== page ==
III. With the statement of Grounds of Appeal, the appellant filed four auxiliary requests. Comments on the statement of Grounds of Appeal were submitted by all respondents (opponents 01. to 03/respondents I to III).
IV. A communication pursuant to Article 11(2) of the Rules of Procedure of the Board of Appeal was issued by the Board, wherein the main points to be discussed at the oral proceedings were summarized.
V. In reply to the Board's communication, the appellant filed a fifth, sixth and seventh auxiliary requests and respondents I and III submitted further comments.
VI. Oral proceedings were held on 8 July 2003. At the oral proceedings, the appellant withdrew all previous requests on file and filed a new main request and an auxiliary request based respectively on its earlier fifth and seventh auxiliary requests with some amendments.
VII. Claim 1 of the main request filed at the oral proceedings read:
"1. A gene encoding an insecticidal protein, said gene being a Bt insecticidal protein gene which has been modified such that its coding region has an A+T content substantially equal to that of genes for highly expressed plant proteins, said A+T content being no greater than 60%."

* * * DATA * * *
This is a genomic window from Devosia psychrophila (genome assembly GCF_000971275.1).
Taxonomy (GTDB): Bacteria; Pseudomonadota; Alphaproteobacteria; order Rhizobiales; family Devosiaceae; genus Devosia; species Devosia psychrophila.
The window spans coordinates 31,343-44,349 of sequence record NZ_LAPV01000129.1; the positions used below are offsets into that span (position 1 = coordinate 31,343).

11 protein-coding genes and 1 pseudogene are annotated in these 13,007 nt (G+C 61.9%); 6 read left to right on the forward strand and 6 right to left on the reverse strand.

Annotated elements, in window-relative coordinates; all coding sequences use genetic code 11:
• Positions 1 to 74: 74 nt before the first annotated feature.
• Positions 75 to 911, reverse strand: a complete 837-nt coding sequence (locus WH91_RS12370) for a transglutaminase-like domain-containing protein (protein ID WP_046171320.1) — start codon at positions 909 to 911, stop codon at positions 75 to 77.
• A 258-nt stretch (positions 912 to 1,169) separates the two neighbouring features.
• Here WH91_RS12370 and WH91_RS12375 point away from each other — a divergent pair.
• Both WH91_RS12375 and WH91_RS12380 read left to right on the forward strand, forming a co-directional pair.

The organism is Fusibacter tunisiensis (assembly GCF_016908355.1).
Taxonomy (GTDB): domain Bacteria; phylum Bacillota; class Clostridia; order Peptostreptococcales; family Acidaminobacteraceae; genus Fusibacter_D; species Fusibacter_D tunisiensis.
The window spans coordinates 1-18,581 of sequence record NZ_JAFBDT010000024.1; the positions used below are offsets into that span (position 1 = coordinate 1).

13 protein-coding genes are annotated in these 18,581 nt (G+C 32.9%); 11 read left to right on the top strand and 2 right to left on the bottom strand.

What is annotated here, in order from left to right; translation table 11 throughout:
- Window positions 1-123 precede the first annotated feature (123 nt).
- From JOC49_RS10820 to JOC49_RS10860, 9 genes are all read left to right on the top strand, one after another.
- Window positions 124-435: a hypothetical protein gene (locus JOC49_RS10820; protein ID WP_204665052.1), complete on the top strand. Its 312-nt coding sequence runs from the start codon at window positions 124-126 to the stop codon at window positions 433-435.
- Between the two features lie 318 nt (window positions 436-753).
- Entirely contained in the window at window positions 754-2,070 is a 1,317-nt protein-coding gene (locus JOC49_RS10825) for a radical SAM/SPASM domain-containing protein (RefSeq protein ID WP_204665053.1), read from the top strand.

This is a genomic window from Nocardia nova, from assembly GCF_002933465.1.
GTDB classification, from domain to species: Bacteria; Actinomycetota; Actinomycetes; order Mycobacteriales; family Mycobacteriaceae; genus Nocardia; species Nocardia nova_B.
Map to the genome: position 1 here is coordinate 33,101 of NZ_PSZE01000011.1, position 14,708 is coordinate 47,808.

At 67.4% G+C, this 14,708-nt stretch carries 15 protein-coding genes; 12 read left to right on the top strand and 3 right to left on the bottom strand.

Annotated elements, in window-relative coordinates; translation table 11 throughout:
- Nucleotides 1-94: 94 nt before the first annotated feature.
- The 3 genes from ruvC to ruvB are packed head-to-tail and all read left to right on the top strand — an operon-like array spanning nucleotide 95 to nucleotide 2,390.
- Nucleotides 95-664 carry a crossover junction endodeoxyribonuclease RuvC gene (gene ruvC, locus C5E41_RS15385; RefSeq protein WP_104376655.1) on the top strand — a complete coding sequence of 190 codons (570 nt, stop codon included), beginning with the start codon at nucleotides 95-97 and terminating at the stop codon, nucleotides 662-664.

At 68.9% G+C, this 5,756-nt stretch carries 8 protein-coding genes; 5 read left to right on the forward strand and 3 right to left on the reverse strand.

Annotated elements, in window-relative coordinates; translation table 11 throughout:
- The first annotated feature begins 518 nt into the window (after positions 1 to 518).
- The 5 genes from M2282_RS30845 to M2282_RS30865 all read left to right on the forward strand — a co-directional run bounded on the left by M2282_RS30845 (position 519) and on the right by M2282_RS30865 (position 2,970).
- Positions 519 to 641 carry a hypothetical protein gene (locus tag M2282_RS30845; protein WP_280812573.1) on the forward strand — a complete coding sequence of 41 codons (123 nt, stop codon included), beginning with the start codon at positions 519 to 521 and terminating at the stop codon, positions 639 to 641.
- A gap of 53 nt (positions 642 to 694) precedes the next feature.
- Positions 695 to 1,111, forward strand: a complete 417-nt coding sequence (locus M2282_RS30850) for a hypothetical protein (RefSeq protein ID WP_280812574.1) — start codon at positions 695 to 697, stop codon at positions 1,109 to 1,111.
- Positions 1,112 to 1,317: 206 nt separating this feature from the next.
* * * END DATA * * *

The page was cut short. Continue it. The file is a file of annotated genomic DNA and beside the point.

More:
VIII. Claim 1 of the auxiliary request filed at the oral proceedings read:
"1. A gene encoding an insecticidal protein, said gene being a Bt insecticidal protein gene which has been modified such that the A+T content of the coding sequence of said gene is approximately 55%, but no greater than 60%."
IX. The arguments of the appellant insofar as they are relevant to the present decision may be summarized as follows: